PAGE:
• Integrated Helmet vario. The board is small enough to be integrated into a helmet. In this configuration a small RC 1s LiPo of around 600mA provides heaps of juice. A switch in series allows it to be turned on and off in flight. 
  • Integration via USB to a Linux device. Some users in sailplanes might want to integrate the vario directly into a Linux device via a USB to serial interface. I understand a few people are going to try to encase the vario and connect it to the TE probe. I am keen to get feedback. 
  • Integration with a Kobo. The picture below shows how I have integrated it with the Kobo on my workbench. In this configuration the Kobo is providing power to both the BlueFlyVario_TTL and the attached GPS module. This type of GPS module, based on the NEO-6M chip, is widely available and the default settings should work for most users. 


The images below show the schematic and PCB layout for the BlueFlyVario_TTL version 8 prototype.

Monday, 31 March 2014

BlueFlyVario version 8 released

I am super happy to release the BlueFlyVario version 8 prototype together with the BlueFlyVario_TTL. This next iteration of the Bluetooth design does not change much for most users, but under the hood I have changed the processor, updated the firmware extensively and provided a great base for ongoing improvements. The TTL version replaces the Bluetooth module with a TTL (3.3v) interface and will be covered in detail in a separate post.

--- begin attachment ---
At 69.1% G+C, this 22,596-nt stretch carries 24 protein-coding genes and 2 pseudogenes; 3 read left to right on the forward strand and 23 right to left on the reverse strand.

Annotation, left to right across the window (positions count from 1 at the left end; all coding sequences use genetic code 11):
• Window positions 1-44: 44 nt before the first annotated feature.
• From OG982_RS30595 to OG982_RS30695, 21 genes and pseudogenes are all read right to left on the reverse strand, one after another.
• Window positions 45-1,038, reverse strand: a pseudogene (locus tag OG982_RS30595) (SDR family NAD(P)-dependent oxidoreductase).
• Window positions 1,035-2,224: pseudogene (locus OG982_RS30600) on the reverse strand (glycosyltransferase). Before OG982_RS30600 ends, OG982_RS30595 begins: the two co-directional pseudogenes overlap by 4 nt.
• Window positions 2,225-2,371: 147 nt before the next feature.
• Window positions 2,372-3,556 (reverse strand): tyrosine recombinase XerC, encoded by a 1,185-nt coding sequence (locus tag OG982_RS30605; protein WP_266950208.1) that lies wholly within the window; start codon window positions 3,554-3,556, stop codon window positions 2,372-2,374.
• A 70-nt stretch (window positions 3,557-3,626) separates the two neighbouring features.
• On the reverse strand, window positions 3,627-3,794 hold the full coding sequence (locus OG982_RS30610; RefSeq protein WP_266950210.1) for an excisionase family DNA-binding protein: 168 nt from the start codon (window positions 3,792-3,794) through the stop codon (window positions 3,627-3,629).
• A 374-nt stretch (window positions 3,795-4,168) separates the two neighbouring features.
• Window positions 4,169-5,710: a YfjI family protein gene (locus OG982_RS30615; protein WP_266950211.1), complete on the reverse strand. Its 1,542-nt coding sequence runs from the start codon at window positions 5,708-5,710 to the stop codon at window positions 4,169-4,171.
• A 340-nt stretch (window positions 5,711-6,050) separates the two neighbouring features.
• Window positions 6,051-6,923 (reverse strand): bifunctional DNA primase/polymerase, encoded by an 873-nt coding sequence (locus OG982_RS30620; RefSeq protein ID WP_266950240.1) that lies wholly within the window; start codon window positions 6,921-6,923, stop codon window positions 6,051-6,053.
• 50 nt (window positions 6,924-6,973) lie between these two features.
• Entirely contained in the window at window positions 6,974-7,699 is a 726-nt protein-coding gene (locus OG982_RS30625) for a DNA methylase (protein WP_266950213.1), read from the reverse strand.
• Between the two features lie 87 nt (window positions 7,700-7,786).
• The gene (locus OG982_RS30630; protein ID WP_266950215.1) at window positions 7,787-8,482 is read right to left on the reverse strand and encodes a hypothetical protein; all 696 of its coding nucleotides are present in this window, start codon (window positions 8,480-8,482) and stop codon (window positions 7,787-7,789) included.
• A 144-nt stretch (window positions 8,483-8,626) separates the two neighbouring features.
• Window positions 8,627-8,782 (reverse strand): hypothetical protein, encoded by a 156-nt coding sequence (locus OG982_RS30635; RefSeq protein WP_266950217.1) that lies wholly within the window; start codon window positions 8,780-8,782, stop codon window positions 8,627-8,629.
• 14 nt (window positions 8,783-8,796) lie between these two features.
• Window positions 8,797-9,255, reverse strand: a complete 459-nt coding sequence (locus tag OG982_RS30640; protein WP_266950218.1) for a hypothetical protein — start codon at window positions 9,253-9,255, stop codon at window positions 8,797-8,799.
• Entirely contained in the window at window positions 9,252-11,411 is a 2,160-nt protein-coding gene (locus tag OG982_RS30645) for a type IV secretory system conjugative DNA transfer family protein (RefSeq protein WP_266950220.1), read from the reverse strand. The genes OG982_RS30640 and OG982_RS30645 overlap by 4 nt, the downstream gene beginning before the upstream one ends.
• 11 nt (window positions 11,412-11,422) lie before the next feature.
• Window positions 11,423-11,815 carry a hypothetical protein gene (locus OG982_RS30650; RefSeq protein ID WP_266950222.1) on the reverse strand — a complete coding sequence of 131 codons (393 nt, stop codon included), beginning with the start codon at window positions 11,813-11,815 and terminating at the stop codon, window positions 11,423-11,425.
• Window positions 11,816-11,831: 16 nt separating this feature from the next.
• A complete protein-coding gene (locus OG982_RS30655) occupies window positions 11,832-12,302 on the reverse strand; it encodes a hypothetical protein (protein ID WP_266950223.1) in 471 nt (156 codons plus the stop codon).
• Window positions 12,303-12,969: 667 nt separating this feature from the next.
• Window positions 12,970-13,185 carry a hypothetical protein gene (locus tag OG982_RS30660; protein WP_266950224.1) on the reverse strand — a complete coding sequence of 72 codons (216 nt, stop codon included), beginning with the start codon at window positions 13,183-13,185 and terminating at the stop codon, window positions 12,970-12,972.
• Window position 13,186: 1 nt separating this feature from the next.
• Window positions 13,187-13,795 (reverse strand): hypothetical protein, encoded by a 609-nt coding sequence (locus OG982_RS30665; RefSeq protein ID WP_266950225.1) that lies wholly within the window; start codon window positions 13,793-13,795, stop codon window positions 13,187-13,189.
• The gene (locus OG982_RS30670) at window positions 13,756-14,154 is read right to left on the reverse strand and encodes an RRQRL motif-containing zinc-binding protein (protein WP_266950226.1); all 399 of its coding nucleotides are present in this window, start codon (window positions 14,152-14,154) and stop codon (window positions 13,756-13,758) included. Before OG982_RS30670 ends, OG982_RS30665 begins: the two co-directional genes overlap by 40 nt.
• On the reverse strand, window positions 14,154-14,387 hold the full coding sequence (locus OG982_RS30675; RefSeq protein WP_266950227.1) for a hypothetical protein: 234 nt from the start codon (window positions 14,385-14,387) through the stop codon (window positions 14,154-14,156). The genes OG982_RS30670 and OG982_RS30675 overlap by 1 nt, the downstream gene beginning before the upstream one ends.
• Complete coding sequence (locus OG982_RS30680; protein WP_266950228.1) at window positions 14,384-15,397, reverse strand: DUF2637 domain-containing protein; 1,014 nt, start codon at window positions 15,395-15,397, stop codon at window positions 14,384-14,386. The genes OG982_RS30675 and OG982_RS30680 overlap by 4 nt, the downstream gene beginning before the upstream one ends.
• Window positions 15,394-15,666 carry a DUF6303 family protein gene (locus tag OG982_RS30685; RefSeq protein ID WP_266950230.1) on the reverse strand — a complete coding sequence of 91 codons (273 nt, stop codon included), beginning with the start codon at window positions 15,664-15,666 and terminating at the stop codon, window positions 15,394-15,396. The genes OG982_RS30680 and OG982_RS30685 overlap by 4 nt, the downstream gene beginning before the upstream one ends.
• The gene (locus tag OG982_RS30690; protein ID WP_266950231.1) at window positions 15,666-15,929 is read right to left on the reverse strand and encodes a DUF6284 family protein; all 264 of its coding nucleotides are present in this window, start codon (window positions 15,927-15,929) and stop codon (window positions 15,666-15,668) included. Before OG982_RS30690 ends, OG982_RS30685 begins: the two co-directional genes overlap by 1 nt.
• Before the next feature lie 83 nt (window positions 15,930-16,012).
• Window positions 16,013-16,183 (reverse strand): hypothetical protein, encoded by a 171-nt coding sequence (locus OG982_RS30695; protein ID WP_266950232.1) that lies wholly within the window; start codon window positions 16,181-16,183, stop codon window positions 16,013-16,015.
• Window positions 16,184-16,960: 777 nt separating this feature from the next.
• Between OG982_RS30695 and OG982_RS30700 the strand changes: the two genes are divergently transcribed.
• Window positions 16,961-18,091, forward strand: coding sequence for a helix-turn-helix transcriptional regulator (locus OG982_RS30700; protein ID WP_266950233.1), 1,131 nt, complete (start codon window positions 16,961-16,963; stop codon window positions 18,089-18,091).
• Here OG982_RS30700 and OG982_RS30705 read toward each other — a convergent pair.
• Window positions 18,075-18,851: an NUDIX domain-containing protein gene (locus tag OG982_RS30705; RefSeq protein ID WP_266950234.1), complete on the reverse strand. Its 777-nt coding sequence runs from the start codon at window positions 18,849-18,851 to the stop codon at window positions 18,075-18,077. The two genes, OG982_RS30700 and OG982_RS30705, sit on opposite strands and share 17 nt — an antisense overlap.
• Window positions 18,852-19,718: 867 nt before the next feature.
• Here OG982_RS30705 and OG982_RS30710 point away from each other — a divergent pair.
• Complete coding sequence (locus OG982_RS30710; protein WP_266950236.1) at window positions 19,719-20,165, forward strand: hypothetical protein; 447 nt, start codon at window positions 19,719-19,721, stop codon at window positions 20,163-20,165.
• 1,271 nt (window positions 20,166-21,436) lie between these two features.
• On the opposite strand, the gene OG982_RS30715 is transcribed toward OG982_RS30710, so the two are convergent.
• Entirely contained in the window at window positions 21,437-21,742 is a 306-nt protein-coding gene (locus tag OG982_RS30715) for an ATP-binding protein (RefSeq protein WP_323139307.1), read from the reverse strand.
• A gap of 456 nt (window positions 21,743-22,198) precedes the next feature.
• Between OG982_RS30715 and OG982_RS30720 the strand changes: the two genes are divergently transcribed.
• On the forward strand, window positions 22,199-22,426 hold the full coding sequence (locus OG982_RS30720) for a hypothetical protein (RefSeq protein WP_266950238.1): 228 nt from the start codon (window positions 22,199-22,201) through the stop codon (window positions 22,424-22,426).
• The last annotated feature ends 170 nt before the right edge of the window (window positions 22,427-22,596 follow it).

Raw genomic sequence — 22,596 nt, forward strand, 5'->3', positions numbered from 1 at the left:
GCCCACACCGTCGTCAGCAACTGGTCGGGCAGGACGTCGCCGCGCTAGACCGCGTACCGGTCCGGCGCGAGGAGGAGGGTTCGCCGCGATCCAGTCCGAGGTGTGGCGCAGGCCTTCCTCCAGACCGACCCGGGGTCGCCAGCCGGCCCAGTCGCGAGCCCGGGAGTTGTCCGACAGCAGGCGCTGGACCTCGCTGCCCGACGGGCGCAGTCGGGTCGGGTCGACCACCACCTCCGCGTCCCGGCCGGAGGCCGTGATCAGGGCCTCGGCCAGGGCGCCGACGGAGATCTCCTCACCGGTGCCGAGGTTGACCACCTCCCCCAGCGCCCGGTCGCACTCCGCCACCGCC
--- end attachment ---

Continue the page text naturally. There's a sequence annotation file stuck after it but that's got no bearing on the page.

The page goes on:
BlueFlyVario Version 8 prototype

The key changes are:
  • A serial port of the PIC micro controller (UART1) is exposed with V+, Rx, Tx and Gnd (3.3v TTL interface). By default this port is configured at 9600 Baud to accept NMEA sentences from widely available GPS modules. All sentences starting with $ and ending with /n (carriage return character) are stored then immediately multiplexed with the information being sent out the Bluetooth serial port. XCSoar is smart enough to interpret the multiplexed stream via a single device.
  • I upgraded the voltage regulator from 3.0V to 3.3V. This provides slightly more power for any external device on UART1. It also provides a slightly more stable power supply which improves the performance of the pressure sensor a little. 
  • The micro controller was changed to the PIC24F32KA301. This has twice the memory of the previous micro controller which allows much more flexibility for growth. The current v8 firmware was updated to use the XC16 compiler. It takes about half of the program space. 
The image below shows the new layout. Note that this shipped device has the same pretty blue acrylic case, LiPo battery, neoprene cover (for the pressure sensor) and heatshrink.